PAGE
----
The Factory Department reports that the usual and almost universal hours of work on Saturdays in the cotton industry are from 7.45 a.m. until 12 noon, with the manufacturing processes stopping at 11.30 a.m. and the half-hour from 11.30 to noon being set aside for cleaning purposes. There are some few instances, particularly where cleaning is done by a special gang, where the manufacturing processes are extended to 11.45 a.m., but apart from these cases the inspectors are not aware of any movement to continue production beyond 11.30 a.m. Under the provisions of Section 24 of the Factory and Workshop Act, 1901, regulating the hours of employment of women and young persons in textile factories, the women and young persons may be employed in a manufacturing process up to 12.30 p.m. on Saturday if the period of employment does not commence before 7 a.m., and the cases mentioned where the manufacturing process is continued up to 11.45 a.m., do not therefore involve any breach of these provisions. If, however, the hon. Member has knowledge of any cases where illegal employment has taken place, and will furnish my right hon. Friend with particulars, he will be glad to have them investigated.

Aliens Order (Coloured Seamen)

asked the Home Secretary whether he has received any reports from his immigration officers of the evasion of supervision by coloured alien seamen; and whether he will investigate the recent report of the Chief Constable of South Shields to the effect that although permission to land is refused in many cases the persons concerned none the less manage to do so?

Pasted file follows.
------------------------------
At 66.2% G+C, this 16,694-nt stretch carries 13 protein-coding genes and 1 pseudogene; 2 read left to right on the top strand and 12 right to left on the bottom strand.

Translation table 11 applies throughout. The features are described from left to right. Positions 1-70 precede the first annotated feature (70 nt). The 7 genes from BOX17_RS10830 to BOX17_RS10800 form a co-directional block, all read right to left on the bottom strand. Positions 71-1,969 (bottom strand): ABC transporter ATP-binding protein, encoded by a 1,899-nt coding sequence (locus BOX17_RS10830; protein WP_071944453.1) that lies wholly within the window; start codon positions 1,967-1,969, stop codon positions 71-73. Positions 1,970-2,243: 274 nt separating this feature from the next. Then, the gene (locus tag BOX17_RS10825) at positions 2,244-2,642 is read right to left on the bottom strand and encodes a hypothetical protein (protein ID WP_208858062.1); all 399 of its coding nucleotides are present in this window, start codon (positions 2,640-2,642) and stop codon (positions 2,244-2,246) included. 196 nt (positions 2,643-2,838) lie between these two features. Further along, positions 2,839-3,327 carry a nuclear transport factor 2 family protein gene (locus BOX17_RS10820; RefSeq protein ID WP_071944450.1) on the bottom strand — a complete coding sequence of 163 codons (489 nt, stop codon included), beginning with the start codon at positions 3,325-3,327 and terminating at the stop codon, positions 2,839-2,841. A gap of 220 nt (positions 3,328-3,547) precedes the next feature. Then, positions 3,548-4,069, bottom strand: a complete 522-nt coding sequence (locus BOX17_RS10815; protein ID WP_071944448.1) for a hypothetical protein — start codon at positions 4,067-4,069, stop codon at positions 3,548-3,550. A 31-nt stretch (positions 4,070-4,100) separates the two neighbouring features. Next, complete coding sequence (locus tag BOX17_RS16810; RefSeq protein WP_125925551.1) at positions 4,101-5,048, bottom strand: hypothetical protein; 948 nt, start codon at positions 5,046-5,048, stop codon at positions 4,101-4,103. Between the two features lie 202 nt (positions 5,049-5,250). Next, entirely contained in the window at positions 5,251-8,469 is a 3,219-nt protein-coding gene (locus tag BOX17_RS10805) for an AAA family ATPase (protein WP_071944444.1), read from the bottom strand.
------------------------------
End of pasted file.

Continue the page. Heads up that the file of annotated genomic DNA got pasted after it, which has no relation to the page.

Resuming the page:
My right hon. Friend has received a copy of the Chief Constable's Report to his watch committee, which I take it is the Report referred to. It shows, what was already known from the reports of the immigration officers and otherwise, that a certain number of coloured alien seamen do contrive to land in this country without permission. The hon. Member will realise that it is not possible entirely to prevent such evasions; but my right hon. Friend wishes to assure him that the matter is one which engages the constant attention of his Department, and that every effort is made by the immigration officers and the police to enforce the provisions of the Aliens Order in this respect.